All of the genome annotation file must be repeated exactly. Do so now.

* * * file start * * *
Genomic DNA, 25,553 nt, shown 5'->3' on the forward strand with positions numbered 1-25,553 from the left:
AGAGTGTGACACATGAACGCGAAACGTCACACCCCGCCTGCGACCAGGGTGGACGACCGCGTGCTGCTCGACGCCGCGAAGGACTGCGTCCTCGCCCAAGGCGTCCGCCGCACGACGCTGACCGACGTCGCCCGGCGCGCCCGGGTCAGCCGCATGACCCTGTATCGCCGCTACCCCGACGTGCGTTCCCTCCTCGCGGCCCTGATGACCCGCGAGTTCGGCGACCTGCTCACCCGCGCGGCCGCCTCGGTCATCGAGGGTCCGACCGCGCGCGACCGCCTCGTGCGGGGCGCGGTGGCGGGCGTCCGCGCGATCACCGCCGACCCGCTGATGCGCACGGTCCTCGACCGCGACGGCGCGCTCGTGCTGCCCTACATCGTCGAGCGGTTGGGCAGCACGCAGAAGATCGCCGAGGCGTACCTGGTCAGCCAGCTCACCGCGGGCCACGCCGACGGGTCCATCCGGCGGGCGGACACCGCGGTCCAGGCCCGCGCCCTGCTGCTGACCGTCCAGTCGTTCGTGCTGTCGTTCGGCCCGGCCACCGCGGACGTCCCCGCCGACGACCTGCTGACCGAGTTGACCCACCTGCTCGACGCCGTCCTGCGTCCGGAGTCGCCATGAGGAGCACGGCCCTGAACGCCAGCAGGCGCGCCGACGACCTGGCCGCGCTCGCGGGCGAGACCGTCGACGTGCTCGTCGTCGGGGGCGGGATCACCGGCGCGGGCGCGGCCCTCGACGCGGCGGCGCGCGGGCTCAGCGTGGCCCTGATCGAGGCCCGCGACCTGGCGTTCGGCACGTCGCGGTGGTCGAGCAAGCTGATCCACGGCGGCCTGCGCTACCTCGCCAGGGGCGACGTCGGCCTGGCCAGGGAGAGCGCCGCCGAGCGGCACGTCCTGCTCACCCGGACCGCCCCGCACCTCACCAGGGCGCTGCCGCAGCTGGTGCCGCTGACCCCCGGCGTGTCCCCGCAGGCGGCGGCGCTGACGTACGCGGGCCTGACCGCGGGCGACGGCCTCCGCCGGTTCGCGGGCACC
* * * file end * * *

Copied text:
Genomic DNA, 25,553 nt, shown 5'->3' on the forward strand with positions numbered 1-25,553 from the left:
AGAGTGTGACACATGAACGCGAAACGTCACACCCCGCCTGCGACCAGGGTGGACGACCGCGTGCTGCTCGACGCCGCGAAGGACTGCGTCCTCGCCCAAGGCGTCCGCCGCACGACGCTGACCGACGTCGCCCGGCGCGCCCGGGTCAGCCGCATGACCCTGTATCGCCGCTACCCCGACGTGCGTTCCCTCCTCGCGGCCCTGATGACCCGCGAGTTCGGCGACCTGCTCACCCGCGCGGCCGCCTCGGTCATCGAGGGTCCGACCGCGCGCGACCGCCTCGTGCGGGGCGCGGTGGCGGGCGTCCGCGCGATCACCGCCGACCCGCTGATGCGCACGGTCCTCGACCGCGACGGCGCGCTCGTGCTGCCCTACATCGTCGAGCGGTTGGGCAGCACGCAGAAGATCGCCGAGGCGTACCTGGTCAGCCAGCTCACCGCGGGCCACGCCGACGGGTCCATCCGGCGGGCGGACACCGCGGTCCAGGCCCGCGCCCTGCTGCTGACCGTCCAGTCGTTCGTGCTGTCGTTCGGCCCGGCCACCGCGGACGTCCCCGCCGACGACCTGCTGACCGAGTTGACCCACCTGCTCGACGCCGTCCTGCGTCCGGAGTCGCCATGAGGAGCACGGCCCTGAACGCCAGCAGGCGCGCCGACGACCTGGCCGCGCTCGCGGGCGAGACCGTCGACGTGCTCGTCGTCGGGGGCGGGATCACCGGCGCGGGCGCGGCCCTCGACGCGGCGGCGCGCGGGCTCAGCGTGGCCCTGATCGAGGCCCGCGACCTGGCGTTCGGCACGTCGCGGTGGTCGAGCAAGCTGATCCACGGCGGCCTGCGCTACCTCGCCAGGGGCGACGTCGGCCTGGCCAGGGAGAGCGCCGCCGAGCGGCACGTCCTGCTCACCCGGACCGCCCCGCACCTCACCAGGGCGCTGCCGCAGCTGGTGCCGCTGACCCCCGGCGTGTCCCCGCAGGCGGCGGCGCTGACGTACGCGGGCCTGACCGCGGGCGACGGCCTCCGCCGGTTCGCGGGCACC